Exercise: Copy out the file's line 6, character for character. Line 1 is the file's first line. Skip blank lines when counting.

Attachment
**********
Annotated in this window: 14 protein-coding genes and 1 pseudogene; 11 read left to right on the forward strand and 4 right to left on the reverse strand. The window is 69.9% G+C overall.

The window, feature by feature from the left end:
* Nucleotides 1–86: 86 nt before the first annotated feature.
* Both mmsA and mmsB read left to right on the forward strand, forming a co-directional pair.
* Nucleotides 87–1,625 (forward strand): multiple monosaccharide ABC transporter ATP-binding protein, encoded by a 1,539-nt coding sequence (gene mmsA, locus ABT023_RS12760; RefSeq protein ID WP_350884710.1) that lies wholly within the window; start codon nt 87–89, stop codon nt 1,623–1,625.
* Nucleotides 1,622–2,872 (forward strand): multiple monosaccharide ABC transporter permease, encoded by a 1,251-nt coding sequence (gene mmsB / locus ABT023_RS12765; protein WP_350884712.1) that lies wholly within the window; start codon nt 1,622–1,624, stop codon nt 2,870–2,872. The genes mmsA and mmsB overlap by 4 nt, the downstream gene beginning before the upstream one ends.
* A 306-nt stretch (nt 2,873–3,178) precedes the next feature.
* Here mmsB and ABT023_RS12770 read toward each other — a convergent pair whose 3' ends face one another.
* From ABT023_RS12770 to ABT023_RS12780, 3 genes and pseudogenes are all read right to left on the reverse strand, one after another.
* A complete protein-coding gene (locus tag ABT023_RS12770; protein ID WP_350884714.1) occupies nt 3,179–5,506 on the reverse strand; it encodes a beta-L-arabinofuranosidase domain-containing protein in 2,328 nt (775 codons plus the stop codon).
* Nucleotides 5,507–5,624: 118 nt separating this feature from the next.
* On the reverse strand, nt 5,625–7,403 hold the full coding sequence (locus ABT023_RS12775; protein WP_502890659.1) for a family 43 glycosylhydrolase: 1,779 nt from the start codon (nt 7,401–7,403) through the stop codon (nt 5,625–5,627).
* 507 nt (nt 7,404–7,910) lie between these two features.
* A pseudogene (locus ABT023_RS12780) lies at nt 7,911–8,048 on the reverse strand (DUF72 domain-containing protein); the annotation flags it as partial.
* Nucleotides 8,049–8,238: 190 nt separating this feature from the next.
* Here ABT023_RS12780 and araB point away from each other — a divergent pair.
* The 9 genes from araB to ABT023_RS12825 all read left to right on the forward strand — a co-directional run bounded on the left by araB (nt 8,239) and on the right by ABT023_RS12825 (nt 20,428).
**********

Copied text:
* Nucleotides 1,622–2,872 (forward strand): multiple monosaccharide ABC transporter permease, encoded by a 1,251-nt coding sequence (gene mmsB / locus ABT023_RS12765; protein WP_350884712.1) that lies wholly within the window; start codon nt 1,622–1,624, stop codon nt 2,870–2,872. The genes mmsA and mmsB overlap by 4 nt, the downstream gene beginning before the upstream one ends.